• CNC Part Program
• Tool Data – both Length and Diameter
• Fixture Offset Data
• SETP parameters
The CPU board interprets the part program and executes it by issuing commands to the other boards, it monitors the inputs and proceeds as required by the program and external feedbacks; simply put it orchestrates all activity of the CNC.
The first 1400 board was the original CPU board designed and used primarily by the VMC45. It was basically the same as the 1400-1 board as shown above, except the first CPU did not have battery back memory (the four memory chips above the purple battery). The original 1400 card (1400-0), used "Bubble Memory" for permanent program storage, which was very slow and expensive. There was not a 1610 software module, so the control software was "burned" directly to the Eproms on the board by removing the Eprom jumper ribbon cables and connecting to Eprom "burner". To greatly simplify the software update process, it with the 1400-2 hardware, we designed the pluggable 1610 module.
The 1400-0 CPU was based on the Intel 8080, which eventually ran at 8 MHz; state of the art in those days!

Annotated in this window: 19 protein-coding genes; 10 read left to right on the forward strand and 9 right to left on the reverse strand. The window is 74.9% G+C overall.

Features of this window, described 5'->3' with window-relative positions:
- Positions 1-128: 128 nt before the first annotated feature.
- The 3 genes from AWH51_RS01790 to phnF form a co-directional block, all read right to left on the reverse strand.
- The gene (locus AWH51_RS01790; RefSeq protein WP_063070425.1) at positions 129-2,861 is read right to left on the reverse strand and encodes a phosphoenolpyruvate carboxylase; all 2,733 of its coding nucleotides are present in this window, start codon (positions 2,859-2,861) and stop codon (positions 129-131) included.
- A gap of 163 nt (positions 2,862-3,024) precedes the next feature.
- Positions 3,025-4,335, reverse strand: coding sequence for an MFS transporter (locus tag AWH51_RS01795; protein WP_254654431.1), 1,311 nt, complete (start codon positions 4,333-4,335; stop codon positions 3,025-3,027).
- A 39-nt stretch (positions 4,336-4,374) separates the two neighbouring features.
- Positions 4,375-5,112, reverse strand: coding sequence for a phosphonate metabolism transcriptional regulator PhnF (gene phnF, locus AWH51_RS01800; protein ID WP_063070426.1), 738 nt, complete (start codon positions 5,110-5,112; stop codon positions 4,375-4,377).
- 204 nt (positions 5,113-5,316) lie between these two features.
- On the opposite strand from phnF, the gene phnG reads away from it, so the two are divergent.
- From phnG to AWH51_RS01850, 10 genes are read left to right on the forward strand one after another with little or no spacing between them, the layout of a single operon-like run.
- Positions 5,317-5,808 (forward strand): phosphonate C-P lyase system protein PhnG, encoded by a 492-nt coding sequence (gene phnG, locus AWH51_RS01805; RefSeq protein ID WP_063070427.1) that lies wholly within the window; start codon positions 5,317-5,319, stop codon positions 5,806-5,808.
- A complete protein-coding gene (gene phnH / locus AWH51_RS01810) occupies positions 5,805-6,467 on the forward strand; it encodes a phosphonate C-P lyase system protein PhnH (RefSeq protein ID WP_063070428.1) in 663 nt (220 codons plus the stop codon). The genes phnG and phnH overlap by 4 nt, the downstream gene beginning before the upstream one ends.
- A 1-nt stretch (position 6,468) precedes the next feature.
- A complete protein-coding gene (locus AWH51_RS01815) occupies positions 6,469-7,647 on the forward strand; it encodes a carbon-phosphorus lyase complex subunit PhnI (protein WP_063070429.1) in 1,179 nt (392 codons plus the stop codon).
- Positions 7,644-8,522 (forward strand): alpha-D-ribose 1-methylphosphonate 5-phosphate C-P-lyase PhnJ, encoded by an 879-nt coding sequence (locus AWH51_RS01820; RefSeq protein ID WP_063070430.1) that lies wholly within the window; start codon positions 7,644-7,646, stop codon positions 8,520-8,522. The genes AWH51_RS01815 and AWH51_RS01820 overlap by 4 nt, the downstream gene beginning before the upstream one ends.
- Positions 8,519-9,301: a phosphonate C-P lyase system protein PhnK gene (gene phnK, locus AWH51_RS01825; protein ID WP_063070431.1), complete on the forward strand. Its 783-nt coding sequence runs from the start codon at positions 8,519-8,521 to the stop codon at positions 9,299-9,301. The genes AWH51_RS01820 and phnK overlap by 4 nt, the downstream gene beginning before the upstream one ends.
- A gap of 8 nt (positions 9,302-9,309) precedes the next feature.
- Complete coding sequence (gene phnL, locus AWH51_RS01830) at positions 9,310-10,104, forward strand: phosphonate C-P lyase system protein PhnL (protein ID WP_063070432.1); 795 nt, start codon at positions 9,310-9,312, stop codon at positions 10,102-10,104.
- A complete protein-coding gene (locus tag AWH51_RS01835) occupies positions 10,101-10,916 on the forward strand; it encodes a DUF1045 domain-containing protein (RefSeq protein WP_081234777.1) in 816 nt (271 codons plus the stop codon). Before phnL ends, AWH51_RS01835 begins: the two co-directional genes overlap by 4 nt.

As the Intel microprocessor improved, we upgraded our hardware and came out with revisions signified by dash numbers. Click Here for more information about the 1400 CPU boards.
The CNC MP Design -
The second generation pendant was called the "CNC88" for the Intel 8088 processors. With that we added dedicated switches and knobs for the operators convenience and to help our salesmen compete with the Fanuc machines. After a while, it was renamed the MP control, which basically was the same internally as the CNC 88, the new faceplate was done mostly for a fresh look.
The MP signifies Multiple Processors and does better describe the architecture of using many CPU's to do the work that one CPU can not do efficiently. It is a design that is commonly referred to as "Distributed" or "Parallel Processing" architecture, and is technically defined as "a distributed system that consists of multiple autonomous computers that communicate through a computer network. Where as the computers interact with each other in order to achieve a common goal". A computer program that runs in a distributed system is called a "distributed program", and "distributed programming" is the process of writing such programs. Today's Dual Core and now the Quad Core processors all operate on this principle.